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The Weekend Neos Kosmos : 30 April 2016
DIGITAL.NEOSKOSMOS.COM THE WEEKEND NEOS KOSMOS | SATURDAY 30 APRIL 2016 23 GREECE tives, for fear of meeting the fate of the Greek socialist party, PASOK, which has not recovered from forming a coalition with ND) - and, more importantly, with a UK referendum on whether to stay in the EU altogether scheduled in June, the last thing the EU wants is another front of instability, especially given the risk of a new win for Tsipras, if he opts to campaign for keeping austerity measures limited to what has already been agreed upon. In a recent analysis, Bloomberg suggested another option for Tsipras: a referendum on the lenders' proposals. This further enhances the deja-vu effect, reopening the recent wounds of last year's referendum, when the Greek people expressed their opposition to the bailout deal, only to see the government ignore the outcome and concede to a set of harsher austerity measures that further crippled the middle class. BENDING LAWS TO APPEASE THE MARKETS Both options undermine whatever progress has been made so far in the talks between Greece and its lenders and leads the country to an almost certain default. Hence, pragmatists seem to agree that the situation leaves Tsipras with only one option: to concede to all the creditors' demands. If only it were that simple. Recent numbers show Greece showing a surplus, if only by a marginal 0.7 per cent of the GDP, and all sides agree that it has met its bailout commitments. The two sides have already agreed on ‘95 per cent’ of upfront measures equal to three per cent of Greek GDP, but the lenders insist on Greece preemptively legislating additional belt-tightening measures equal to two per cent of gross domestic product, which would kick in automatically, if the government falls short of the budget targets envisaged in its bailout agreement. government of ‘National Unity’, with a clear mandate to implement the set of - largely unpopular - reforms set out in the bailout deals: privatisations, slashing of wages and pensions, abolition of worker's rights. There is only one reason for Tsipras to go down that road, given that there's a big chance of him losing the elections, and that is to strong-arm EU officials into conceding to a favourable bailout review. With elections looming in Spain, after the Socialist majority failed to reach an agreement with the anti-austerity leftist party, Podemos (and was reluctant to form a government with the right-wing conserva- Greece rejects this proposal as unconstitutional. Laws in Greece are voted to take effect immediately and cease effect only when another law is voted; there's no provision for contingency legislation. The Greek side, has, in turn, proposed to establish a permanent budget correction mechanism, to be activated in case of deviations from targets, which would see to the implementation of €3.6 billion in standby measures, in case of failure to reach the primary surplus goals of 2018 and only then. This proposal has been met with sympathy by many among the European creditors, not least among them German Finance Minister Wolfgang Schäuble, but it has been met with resistance by the IMF. Trying to reconcile the two sides, Jeroen Dijsselbloem, who presides over the Eurogroup, acknowledged the "legal constraints" that the EU "can't and won't break", while promising that a way around them can be found. "We will design [the mechanism] in a way that delivers credibility ... and (is) legally possible," he said. A THREAT TO EUROPEAN UNITY It is this kind of attitude that has seen the EU institutions distancing themselves from the member states. When the states' legislation is seen as irrelevant and the outcome of an election cannot affect the policy implemented on a country, then elections altogether become redundant, or worse, are reduced to becoming leverage in negotiations between opposing sides. "Only a fool or an arsonist would want elections at this time," stated Dimitris Papadimoulis, a SYRIZA MP, who is the vice-president of the European Parliament, echoing the prevailing view of elections as a factor of instability. Nothing would underline the EU's political failure better than this kind of demonising of the election process as playing with fire, and this is precisely what gives Tsipras permission to use the elections ‘threat’ as leverage. It's a risky gamble for Greece: if it fails, the country once again faces the threat of being expelled from the eurozone, or even the EU altogether, left to deal with the refugee crisis on its own, becoming Europe's dumping ground for desperate asylum seekers - an option that many in the EU welcome. But there is an even greater danger; by showing this kind of disdain towards member state laws and to elections in general, the EU practically devalues democracy as a whole, in favour of the financial doctrine imposed by the markets, via the IMF. Even a technocrat, Italian economist Mario Monti, who briefly served as his country's PM to tackle the crisis, went on to express his concern that the EU is going through a crisis which would see it head towards disintegration. The combination of the refugee crisis and the terrorist threat, topped by an ongoing financial instability, has put the EU under unprecedented pressure and the only winners so far are the nationalist movements and parties emerging throughout the continent. Yes, somehow, playing with fire is the appropriate term to apply in this scenario. PHOTO: AP/ORESTIS PANAGIOTOU . Airport concession ruling imminent The Greek Parliament is expected to approve the concession contracts of 14 regional airports set to be operated and upgraded by the Fraport-led consortium, just after the Orthodox Christian Easter this weekend. According to a report in Kathimerini, the draft law is almost ready and expected to include two concession contracts, each referring to seven airports, in relation to the the tender that was proclaimed by state privatisation fund TAIPED. To have reached such an advanced level, the Greek government is believed to have secured the approval of the country’s Competition Commission, in addition to the opinion of European Commission competition authorities that the contracts do not constitute a state subsidy. With people of the Civil Aviation Authority (CAA) and other civil servants preventing Fraport officials from entering the airports, the biggest obstacles reported at the terminals of Thessaloniki and Cephalonia airports, passing of the law is expected to ease pressure. Questions have emerged as to who is in fact backing those preventing the entry of Fraport officials to the Makedonia Airport. In Cephalonia’s case, protesters appear to have been encouraged by a so-called referendum carried out by the head of the Ionian Islands’ Regional Authority on the concession of the airports. Though an online poll showed 75 per cent of voters were against the concession, it was noted that only three per cent of the region’s 200,000 registered voters took part. Ancient mural sends a 2,400year-old message of hedonism It depicts a reclining skeleton with the message ‘Be cheerful - enjoy your life’ written in Greek How do you say "YOLO" in ancient Greek? A 2,400-year-old mosaic might have an answer. Discovered during excavations in Tur- key's southern Hatay province on the Turkish-Syrian border, the mural depicts a skeleton lying down with a jorum in his hand and a wine pitcher and a loaf of bread on the side. The word ‘Eyfrosynos’ (joyful) is written above him, while the mural also bears an inscription in ancient Greek, saying: "be cheerful, enjoy your life". The ‘skeleton mosaic’, as it is commonly referred to by archaeologists working on the site, is believed to belong to a dining room of a wealthy home; it is part of a larger mosaic from the third century BC, which was first discovered in 1012, during works to build a cable car in the province of Antakya, or Antioch. The ancient Greek-Roman city was established by Seleucus I Nicator - who is one of Alexander the Great's generals- in the fourth century BC. It is known to be the first place where the followers of Jesus were referred to as Christians. The Roman elite of the period was famously - or infamously, according to different sources - hedonistic, enjoying a lush life. Hatay is known for its vast collection of Roman-era mosaics, though most researchers agree this new discovery is definitely one of a kind.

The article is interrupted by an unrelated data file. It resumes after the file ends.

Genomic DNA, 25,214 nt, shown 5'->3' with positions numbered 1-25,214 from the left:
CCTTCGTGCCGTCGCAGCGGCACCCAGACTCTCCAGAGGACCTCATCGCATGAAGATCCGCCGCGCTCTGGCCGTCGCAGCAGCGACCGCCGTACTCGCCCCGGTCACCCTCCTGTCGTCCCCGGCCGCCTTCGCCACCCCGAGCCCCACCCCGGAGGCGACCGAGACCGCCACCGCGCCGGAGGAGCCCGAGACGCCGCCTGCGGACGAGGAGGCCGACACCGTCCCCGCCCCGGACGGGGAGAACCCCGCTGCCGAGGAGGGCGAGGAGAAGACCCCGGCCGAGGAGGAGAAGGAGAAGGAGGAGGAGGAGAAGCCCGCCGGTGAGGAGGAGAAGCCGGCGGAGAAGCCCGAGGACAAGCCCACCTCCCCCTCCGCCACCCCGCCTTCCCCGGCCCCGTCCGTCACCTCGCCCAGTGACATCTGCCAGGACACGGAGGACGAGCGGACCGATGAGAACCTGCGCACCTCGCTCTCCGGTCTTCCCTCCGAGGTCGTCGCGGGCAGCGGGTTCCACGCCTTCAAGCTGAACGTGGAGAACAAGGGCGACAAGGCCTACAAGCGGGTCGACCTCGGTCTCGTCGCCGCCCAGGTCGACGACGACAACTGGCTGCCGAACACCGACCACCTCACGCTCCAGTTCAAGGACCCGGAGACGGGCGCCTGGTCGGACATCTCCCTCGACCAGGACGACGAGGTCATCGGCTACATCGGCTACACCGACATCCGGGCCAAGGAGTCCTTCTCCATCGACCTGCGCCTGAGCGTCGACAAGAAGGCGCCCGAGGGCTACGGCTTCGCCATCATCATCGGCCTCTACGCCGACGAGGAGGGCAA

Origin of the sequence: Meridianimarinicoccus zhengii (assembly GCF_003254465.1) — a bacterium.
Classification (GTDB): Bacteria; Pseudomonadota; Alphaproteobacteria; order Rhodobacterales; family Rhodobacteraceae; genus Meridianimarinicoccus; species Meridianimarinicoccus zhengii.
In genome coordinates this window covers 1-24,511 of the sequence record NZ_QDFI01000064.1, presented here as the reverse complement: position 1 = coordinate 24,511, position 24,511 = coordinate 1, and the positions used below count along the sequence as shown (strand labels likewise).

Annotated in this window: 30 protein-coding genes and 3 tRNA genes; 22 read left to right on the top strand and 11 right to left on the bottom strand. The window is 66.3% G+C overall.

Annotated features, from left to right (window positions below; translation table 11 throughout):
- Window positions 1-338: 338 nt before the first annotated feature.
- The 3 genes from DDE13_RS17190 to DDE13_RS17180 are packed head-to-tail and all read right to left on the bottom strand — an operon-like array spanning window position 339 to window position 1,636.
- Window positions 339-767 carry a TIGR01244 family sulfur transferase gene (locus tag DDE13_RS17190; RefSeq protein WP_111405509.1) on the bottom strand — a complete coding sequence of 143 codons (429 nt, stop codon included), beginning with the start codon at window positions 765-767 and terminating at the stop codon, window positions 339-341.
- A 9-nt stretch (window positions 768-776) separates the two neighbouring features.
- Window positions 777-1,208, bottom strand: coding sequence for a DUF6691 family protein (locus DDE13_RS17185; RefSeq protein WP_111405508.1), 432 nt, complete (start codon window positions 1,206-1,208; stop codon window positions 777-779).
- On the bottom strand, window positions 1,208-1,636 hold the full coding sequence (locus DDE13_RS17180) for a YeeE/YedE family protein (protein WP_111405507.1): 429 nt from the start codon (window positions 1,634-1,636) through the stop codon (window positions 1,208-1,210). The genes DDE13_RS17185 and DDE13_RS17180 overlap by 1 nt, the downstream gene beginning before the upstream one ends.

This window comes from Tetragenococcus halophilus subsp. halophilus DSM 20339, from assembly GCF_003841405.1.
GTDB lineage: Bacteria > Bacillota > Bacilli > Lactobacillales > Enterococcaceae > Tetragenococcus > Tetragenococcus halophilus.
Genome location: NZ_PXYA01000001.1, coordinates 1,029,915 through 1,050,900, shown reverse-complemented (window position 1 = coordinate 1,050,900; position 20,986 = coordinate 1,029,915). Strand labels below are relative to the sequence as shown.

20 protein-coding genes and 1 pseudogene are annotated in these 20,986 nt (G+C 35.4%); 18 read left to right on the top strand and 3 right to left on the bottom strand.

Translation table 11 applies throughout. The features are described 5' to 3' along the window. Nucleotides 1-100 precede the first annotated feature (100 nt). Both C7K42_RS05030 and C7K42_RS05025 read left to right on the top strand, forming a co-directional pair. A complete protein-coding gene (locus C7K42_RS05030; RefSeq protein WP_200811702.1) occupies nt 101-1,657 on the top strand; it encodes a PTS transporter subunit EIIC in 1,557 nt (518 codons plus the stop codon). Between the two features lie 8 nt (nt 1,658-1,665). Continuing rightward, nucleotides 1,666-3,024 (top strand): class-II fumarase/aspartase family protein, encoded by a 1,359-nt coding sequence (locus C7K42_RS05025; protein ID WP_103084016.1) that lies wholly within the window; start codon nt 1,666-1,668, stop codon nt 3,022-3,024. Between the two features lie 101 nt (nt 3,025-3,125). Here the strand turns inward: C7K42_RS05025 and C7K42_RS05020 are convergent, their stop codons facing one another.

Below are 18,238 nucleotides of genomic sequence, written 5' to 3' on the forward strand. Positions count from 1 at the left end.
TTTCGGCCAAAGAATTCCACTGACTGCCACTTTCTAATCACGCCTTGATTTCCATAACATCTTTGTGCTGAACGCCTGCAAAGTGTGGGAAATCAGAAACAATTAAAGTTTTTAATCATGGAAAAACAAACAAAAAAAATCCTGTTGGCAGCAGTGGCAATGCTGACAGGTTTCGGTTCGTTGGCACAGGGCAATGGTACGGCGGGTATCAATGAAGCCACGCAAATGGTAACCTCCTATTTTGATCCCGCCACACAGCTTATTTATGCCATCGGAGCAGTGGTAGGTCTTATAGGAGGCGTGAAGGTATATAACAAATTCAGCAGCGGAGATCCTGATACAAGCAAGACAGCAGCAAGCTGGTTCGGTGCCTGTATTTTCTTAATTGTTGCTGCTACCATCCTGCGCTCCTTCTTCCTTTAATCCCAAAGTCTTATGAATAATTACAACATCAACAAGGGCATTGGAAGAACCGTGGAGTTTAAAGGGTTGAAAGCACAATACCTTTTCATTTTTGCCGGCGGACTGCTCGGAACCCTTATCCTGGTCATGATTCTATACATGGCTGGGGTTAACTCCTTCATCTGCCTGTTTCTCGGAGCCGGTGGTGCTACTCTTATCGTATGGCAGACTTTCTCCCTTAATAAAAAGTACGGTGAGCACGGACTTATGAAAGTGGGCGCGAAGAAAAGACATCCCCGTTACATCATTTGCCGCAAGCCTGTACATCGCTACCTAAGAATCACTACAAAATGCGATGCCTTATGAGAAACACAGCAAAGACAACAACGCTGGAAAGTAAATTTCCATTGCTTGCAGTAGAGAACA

23 April 2016